Moore said that his mind still feels like it’s in a hostile environment, which creates a problem. Although there is no real danger, anyone who causes an uneasy feeling or added stress becomes the enemy.

“The way I see it, I have been given a toolbox and in it are different ways to cope with different situations,” Moore said. “While I am a disabled veteran, I know I will never be the person I once was, but I also feel that I could not have become the person I am now. I am down to 170 pounds, and I am working on my vocational rehabilitation to become an environmental engineer.”

The VA found that nearly 400,000 veterans across the nation, and in all branches of the military, were affected by PTSD in 2009 alone, ranking the disorder as the fourth most frequent disability connected with military service.

Psychological intervention is available in multiple venues, including medical options through primary care and mental health clinics. All VA medical centers provide PTSD care, as well as many VA clinics. There are non medical options as well, such as Military OneSource, chaplain’s office and military and family life consultants.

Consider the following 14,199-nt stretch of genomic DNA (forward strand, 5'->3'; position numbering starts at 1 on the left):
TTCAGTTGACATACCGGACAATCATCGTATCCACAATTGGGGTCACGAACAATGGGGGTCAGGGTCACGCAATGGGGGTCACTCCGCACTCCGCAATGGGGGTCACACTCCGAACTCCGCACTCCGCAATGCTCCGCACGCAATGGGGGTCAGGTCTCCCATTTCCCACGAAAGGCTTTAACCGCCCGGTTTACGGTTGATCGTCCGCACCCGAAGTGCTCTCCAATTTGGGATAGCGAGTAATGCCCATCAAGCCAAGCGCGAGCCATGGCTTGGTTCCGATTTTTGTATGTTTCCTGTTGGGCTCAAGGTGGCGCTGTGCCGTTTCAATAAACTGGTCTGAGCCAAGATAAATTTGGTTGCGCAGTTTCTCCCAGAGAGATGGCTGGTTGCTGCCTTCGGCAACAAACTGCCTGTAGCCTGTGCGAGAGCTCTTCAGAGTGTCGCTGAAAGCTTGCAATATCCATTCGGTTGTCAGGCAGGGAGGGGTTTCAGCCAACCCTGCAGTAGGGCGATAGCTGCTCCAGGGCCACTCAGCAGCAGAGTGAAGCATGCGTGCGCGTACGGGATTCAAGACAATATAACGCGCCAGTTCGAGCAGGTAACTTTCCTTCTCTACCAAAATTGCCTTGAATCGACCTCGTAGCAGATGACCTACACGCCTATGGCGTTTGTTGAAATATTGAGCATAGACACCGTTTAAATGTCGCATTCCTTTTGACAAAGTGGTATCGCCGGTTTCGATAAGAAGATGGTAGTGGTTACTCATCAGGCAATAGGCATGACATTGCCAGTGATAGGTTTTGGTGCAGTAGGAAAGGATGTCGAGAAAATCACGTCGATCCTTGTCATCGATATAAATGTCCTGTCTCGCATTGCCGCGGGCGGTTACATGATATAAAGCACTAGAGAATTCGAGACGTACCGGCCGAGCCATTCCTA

Early diagnosis, prompt treatment and strong social support can all increase the chance of a good outcome for those who have PTSD.

Photo: Post Traumatic Stress Disorder (PTSD). This pencil illustration attempts to visualize PTSD. Those that suffer from this disorder are constantly trying to regain some sense of the normalcy they had before events that caused pieces of themselves to go missing. (U.S. Air Force illustration by Master Sgt. William Vance)

Week in Photos, Aug. 24, 2012

 

F-22 Raptors at Air Force WeekBy Airman 1st Class Krystal Tomlin
Air Force Public Affairs Agency

Between Air Force Week and National Aviation Day this week has been all about celebrating aviation and the branch of service that revolves around innovations in air, space and cyber space. As you dive into this weekend and enjoy this Week in Photos, remember:

Integrity first

Service before self

Excellence in all we do.

Photo: U.S. Air Force F-22 Raptors fighter aircraft from Tyndall Air Force Base, Fla. fly in formation behind a KC-135 Stratotanker aerial refueling aircraft from Altus Air Force Base, Okla., after an air refueling Aug. 21, 2012. The F-22s were refueled outside of New York in support of the Brooklyn Cyclone flyover during Air Force Week. (U.S. Air Force photo by Airman 1st Class Kenneth W. Norman)